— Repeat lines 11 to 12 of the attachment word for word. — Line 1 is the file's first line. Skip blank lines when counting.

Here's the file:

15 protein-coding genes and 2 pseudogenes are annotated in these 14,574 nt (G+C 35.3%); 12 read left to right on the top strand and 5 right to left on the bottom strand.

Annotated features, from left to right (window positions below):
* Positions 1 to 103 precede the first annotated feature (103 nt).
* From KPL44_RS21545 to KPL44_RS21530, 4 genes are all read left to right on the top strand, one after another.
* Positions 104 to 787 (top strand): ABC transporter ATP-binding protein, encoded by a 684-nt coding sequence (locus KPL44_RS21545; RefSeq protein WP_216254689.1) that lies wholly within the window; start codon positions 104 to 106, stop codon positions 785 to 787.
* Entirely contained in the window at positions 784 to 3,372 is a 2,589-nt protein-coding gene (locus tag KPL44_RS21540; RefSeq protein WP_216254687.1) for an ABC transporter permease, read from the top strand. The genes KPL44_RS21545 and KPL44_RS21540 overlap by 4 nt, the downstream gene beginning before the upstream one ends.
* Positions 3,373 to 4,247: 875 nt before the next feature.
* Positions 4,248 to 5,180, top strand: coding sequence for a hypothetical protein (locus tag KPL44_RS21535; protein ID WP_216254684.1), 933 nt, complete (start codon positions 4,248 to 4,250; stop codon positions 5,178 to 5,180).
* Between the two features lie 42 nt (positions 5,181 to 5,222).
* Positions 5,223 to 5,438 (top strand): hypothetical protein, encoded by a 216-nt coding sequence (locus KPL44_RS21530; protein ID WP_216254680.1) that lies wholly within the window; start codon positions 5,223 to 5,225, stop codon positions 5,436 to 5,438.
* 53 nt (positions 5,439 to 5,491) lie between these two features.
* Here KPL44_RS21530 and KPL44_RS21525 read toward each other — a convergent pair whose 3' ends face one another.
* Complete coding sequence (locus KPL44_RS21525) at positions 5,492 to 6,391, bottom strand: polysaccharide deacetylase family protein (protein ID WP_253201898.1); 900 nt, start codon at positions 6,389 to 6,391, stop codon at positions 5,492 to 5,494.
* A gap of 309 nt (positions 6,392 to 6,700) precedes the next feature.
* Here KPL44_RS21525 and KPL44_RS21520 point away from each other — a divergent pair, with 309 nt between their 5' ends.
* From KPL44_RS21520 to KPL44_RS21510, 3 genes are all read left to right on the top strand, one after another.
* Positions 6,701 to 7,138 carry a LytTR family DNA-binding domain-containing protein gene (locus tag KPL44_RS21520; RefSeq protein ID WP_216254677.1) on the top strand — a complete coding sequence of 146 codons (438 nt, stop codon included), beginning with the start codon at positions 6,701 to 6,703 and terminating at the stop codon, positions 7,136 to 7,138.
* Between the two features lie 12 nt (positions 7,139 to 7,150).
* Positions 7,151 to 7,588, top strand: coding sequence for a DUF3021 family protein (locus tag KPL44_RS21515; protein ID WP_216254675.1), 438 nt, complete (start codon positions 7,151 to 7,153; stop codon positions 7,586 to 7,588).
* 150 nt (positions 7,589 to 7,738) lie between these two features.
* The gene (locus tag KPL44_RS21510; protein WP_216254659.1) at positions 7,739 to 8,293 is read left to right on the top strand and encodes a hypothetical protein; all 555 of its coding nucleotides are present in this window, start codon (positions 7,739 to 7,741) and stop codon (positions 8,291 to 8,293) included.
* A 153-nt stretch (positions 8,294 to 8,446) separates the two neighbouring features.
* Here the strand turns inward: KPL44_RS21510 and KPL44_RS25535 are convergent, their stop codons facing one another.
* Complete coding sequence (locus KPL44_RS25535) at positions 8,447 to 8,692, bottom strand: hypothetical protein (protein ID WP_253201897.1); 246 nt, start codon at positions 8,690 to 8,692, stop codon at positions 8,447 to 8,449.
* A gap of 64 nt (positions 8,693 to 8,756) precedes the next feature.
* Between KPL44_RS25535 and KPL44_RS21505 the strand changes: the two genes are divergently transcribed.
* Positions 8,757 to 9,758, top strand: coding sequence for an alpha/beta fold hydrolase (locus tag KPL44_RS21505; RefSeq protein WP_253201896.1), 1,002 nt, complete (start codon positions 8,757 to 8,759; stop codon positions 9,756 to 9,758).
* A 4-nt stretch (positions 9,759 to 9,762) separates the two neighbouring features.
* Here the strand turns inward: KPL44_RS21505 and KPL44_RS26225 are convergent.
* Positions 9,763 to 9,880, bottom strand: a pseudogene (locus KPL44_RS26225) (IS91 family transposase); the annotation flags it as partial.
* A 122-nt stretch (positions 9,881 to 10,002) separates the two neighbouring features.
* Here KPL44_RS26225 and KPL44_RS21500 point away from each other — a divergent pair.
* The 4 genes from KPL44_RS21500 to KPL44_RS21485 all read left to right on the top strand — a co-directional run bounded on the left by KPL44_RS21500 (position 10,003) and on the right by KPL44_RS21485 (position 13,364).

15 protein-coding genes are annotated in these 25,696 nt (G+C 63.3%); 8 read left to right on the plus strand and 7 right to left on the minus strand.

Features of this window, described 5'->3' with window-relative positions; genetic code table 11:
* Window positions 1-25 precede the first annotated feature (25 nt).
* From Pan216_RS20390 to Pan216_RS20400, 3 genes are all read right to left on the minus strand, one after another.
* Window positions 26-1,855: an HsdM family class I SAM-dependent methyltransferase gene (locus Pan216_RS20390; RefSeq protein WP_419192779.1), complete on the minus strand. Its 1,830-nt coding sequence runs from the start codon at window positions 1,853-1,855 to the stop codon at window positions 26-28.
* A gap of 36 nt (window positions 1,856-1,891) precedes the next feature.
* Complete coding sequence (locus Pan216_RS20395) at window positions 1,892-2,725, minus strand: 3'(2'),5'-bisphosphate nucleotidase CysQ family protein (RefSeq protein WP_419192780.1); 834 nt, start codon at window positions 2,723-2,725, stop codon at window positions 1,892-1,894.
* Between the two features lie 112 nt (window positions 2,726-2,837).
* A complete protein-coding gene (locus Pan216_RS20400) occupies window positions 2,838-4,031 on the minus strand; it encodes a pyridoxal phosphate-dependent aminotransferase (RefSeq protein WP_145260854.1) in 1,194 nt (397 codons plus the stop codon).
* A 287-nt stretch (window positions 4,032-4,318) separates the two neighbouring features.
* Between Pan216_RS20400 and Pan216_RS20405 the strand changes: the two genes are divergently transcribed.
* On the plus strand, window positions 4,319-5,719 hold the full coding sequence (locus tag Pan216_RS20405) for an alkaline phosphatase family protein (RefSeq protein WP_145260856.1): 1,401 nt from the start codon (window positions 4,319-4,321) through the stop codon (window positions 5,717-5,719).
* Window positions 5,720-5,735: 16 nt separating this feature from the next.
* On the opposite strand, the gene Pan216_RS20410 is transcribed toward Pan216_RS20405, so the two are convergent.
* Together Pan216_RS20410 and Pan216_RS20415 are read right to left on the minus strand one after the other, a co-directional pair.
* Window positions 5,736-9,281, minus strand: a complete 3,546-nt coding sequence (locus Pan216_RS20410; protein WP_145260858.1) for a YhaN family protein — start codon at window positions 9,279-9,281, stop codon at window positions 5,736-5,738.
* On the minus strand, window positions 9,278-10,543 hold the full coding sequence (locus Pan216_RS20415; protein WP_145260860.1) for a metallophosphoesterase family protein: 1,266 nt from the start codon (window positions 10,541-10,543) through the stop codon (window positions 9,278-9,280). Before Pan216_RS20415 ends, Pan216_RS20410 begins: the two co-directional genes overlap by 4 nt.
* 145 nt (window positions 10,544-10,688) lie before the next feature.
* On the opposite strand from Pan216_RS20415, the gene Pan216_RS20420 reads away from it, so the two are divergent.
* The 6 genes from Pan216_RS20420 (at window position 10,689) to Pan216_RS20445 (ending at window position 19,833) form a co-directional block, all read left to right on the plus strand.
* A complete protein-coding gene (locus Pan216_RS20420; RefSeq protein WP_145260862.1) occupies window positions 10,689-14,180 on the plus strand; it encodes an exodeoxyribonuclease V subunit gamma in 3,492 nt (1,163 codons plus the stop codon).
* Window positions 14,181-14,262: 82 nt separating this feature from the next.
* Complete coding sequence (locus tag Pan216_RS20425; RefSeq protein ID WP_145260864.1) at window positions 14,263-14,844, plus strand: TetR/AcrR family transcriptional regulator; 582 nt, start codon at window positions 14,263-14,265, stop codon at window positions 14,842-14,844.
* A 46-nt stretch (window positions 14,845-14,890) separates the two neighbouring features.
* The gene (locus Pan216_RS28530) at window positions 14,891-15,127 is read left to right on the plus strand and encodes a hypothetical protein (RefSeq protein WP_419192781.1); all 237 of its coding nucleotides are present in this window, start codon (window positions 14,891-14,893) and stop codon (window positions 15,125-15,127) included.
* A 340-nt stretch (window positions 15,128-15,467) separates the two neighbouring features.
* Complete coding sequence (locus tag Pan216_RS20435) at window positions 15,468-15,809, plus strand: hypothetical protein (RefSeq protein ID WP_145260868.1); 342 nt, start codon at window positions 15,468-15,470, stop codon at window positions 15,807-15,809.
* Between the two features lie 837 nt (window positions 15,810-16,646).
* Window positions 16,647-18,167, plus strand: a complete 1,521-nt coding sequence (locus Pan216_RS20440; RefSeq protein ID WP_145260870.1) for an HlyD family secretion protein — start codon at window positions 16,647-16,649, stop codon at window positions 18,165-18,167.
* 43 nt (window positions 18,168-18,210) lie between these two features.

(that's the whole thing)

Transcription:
* 53 nt (positions 5,439 to 5,491) lie between these two features.
* Here KPL44_RS21530 and KPL44_RS21525 read toward each other — a convergent pair whose 3' ends face one another.